Richard Marshall in 3:16:
3:16: What made you become a philosopher?
JS: You’ll get very different answers from me depending on how far back in time we start. I can remember being very little, six years old or so, and feeling deeply puzzled by the matter of why there is something rather than nothing. It wasn’t a pleasant feeling; in fact I would describe it as traumatic — it seemed existence itself must be a mistake and an impossibility. Made me cry like a baby, which I practically was. That puzzlement still flares up sometimes, like a childhood illness lying dormant, but when it does it’s less intense, just like everything else at this point.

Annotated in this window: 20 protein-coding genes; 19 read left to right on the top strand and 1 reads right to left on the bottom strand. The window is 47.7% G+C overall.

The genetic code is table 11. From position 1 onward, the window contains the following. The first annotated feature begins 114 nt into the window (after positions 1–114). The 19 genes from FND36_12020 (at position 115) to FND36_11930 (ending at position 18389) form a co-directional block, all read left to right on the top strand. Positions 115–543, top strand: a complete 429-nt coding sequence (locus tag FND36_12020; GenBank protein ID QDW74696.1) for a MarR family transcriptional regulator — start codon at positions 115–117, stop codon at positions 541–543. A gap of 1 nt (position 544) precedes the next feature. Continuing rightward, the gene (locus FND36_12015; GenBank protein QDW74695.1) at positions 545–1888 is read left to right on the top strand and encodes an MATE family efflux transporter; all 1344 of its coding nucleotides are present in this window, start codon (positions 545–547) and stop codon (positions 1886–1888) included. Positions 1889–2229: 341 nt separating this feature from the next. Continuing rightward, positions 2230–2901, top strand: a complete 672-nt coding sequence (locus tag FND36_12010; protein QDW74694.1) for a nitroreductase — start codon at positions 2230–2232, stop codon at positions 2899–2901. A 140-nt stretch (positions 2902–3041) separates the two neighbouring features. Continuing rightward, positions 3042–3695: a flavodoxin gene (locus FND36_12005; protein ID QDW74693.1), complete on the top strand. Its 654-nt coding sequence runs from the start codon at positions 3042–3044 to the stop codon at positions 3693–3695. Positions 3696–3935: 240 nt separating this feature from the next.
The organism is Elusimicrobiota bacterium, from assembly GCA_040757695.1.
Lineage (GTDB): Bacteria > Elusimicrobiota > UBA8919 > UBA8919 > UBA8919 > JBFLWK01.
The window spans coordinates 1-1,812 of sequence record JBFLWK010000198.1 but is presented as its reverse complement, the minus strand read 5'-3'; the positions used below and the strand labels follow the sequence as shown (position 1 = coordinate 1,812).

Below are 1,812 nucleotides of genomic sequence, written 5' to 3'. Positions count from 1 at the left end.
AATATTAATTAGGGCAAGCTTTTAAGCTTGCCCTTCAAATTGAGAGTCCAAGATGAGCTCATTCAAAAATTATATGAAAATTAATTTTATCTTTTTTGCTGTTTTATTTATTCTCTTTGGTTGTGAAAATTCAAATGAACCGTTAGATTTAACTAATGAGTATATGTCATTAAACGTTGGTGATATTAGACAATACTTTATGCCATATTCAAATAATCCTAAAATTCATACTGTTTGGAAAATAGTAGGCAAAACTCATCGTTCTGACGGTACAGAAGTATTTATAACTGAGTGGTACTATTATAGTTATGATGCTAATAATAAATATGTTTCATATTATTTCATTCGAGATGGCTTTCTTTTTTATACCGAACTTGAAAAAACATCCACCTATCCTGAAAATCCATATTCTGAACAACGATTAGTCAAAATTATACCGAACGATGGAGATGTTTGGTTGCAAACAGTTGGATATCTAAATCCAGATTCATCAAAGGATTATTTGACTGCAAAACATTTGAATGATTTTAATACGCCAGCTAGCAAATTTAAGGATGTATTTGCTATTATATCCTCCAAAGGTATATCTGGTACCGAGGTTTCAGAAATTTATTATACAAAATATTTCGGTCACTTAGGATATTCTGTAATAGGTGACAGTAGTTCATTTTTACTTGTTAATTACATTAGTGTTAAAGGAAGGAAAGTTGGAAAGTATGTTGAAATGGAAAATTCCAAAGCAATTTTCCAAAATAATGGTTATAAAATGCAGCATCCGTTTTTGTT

Less remotely, I was a high-school dropout and so had to do my first college courses at a two-year institution where what was being taught was not exactly at the cutting-edge of research, and was often a fairly extreme misrepresentation of the various disciplines. When I transferred into the University of California, Davis, I only had two more years left to get my degree, and I had a double major in both philosophy and Russian studies with a focus on Slavic linguistics. This means that by the time I graduated, I had in fact taken very few philosophy courses, and was very lucky to have taken most of them with John Malcolm in ancient philosophy, Paul Teller in philosophy of science and logic, and Richard Wollheim in aesthetics and the philosophy of psychoanalysis. I applied to various programs in both philosophy and Slavic linguistics and I pretty much only got into Columbia in the former, and UCLA in the latter. At that point in my life, all I really wanted to do was to learn more, about as many things as possible, and I still knew sufficiently little about philosophy as an academic discipline to be able to maintain the false belief that it would be a good milieu in which to pursue that goal.